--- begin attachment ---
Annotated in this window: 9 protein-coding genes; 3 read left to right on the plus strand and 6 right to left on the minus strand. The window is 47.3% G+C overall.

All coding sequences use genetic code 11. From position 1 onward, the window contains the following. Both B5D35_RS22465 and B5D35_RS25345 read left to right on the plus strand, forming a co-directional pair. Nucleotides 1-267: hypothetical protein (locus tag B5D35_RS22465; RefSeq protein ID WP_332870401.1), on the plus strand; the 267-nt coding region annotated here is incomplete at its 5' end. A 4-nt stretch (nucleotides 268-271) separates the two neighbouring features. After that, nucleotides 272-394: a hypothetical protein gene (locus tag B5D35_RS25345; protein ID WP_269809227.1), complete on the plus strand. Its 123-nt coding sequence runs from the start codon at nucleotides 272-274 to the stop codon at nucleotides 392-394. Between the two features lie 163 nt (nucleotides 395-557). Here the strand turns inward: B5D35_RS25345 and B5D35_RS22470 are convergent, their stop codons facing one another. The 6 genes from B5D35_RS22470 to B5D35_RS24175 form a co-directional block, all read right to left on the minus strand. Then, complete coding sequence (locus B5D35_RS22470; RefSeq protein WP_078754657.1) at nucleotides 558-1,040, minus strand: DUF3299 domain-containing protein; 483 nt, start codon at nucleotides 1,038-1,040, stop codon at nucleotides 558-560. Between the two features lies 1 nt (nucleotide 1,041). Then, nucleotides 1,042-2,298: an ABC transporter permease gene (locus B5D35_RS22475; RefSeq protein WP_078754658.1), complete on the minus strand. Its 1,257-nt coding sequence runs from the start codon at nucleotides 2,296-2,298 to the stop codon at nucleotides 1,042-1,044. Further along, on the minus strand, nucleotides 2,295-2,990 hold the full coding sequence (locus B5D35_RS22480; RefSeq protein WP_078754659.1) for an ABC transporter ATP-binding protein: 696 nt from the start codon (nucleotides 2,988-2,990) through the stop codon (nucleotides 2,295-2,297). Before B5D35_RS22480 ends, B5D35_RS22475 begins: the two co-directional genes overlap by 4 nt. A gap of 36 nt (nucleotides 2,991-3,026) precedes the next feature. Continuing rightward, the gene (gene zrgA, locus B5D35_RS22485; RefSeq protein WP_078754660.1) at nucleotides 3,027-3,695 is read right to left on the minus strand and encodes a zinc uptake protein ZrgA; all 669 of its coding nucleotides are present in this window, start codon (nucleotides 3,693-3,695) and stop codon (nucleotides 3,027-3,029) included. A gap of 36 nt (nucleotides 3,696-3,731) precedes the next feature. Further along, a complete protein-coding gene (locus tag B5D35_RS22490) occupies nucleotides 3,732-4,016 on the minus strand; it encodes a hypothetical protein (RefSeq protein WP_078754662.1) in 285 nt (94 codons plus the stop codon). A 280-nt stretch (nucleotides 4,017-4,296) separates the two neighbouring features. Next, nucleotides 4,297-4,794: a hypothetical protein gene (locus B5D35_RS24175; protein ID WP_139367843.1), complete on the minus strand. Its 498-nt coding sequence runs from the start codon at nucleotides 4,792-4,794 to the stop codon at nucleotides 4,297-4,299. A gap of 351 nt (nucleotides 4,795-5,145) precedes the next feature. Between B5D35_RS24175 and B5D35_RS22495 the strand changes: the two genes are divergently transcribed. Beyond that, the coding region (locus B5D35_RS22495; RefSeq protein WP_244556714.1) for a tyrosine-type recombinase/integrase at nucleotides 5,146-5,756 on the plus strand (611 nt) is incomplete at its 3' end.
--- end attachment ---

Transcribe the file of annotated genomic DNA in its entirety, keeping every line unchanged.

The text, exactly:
Annotated in this window: 9 protein-coding genes; 3 read left to right on the plus strand and 6 right to left on the minus strand. The window is 47.3% G+C overall.

All coding sequences use genetic code 11. From position 1 onward, the window contains the following. Both B5D35_RS22465 and B5D35_RS25345 read left to right on the plus strand, forming a co-directional pair. Nucleotides 1-267: hypothetical protein (locus tag B5D35_RS22465; RefSeq protein ID WP_332870401.1), on the plus strand; the 267-nt coding region annotated here is incomplete at its 5' end. A 4-nt stretch (nucleotides 268-271) separates the two neighbouring features. After that, nucleotides 272-394: a hypothetical protein gene (locus tag B5D35_RS25345; protein ID WP_269809227.1), complete on the plus strand. Its 123-nt coding sequence runs from the start codon at nucleotides 272-274 to the stop codon at nucleotides 392-394. Between the two features lie 163 nt (nucleotides 395-557). Here the strand turns inward: B5D35_RS25345 and B5D35_RS22470 are convergent, their stop codons facing one another. The 6 genes from B5D35_RS22470 to B5D35_RS24175 form a co-directional block, all read right to left on the minus strand. Then, complete coding sequence (locus B5D35_RS22470; RefSeq protein WP_078754657.1) at nucleotides 558-1,040, minus strand: DUF3299 domain-containing protein; 483 nt, start codon at nucleotides 1,038-1,040, stop codon at nucleotides 558-560. Between the two features lies 1 nt (nucleotide 1,041). Then, nucleotides 1,042-2,298: an ABC transporter permease gene (locus B5D35_RS22475; RefSeq protein WP_078754658.1), complete on the minus strand. Its 1,257-nt coding sequence runs from the start codon at nucleotides 2,296-2,298 to the stop codon at nucleotides 1,042-1,044. Further along, on the minus strand, nucleotides 2,295-2,990 hold the full coding sequence (locus B5D35_RS22480; RefSeq protein WP_078754659.1) for an ABC transporter ATP-binding protein: 696 nt from the start codon (nucleotides 2,988-2,990) through the stop codon (nucleotides 2,295-2,297). Before B5D35_RS22480 ends, B5D35_RS22475 begins: the two co-directional genes overlap by 4 nt. A gap of 36 nt (nucleotides 2,991-3,026) precedes the next feature. Continuing rightward, the gene (gene zrgA, locus B5D35_RS22485; RefSeq protein WP_078754660.1) at nucleotides 3,027-3,695 is read right to left on the minus strand and encodes a zinc uptake protein ZrgA; all 669 of its coding nucleotides are present in this window, start codon (nucleotides 3,693-3,695) and stop codon (nucleotides 3,027-3,029) included. A gap of 36 nt (nucleotides 3,696-3,731) precedes the next feature. Further along, a complete protein-coding gene (locus tag B5D35_RS22490) occupies nucleotides 3,732-4,016 on the minus strand; it encodes a hypothetical protein (RefSeq protein WP_078754662.1) in 285 nt (94 codons plus the stop codon). A 280-nt stretch (nucleotides 4,017-4,296) separates the two neighbouring features. Next, nucleotides 4,297-4,794: a hypothetical protein gene (locus B5D35_RS24175; protein ID WP_139367843.1), complete on the minus strand. Its 498-nt coding sequence runs from the start codon at nucleotides 4,792-4,794 to the stop codon at nucleotides 4,297-4,299. A gap of 351 nt (nucleotides 4,795-5,145) precedes the next feature. Between B5D35_RS24175 and B5D35_RS22495 the strand changes: the two genes are divergently transcribed. Beyond that, the coding region (locus B5D35_RS22495; RefSeq protein WP_244556714.1) for a tyrosine-type recombinase/integrase at nucleotides 5,146-5,756 on the plus strand (611 nt) is incomplete at its 3' end.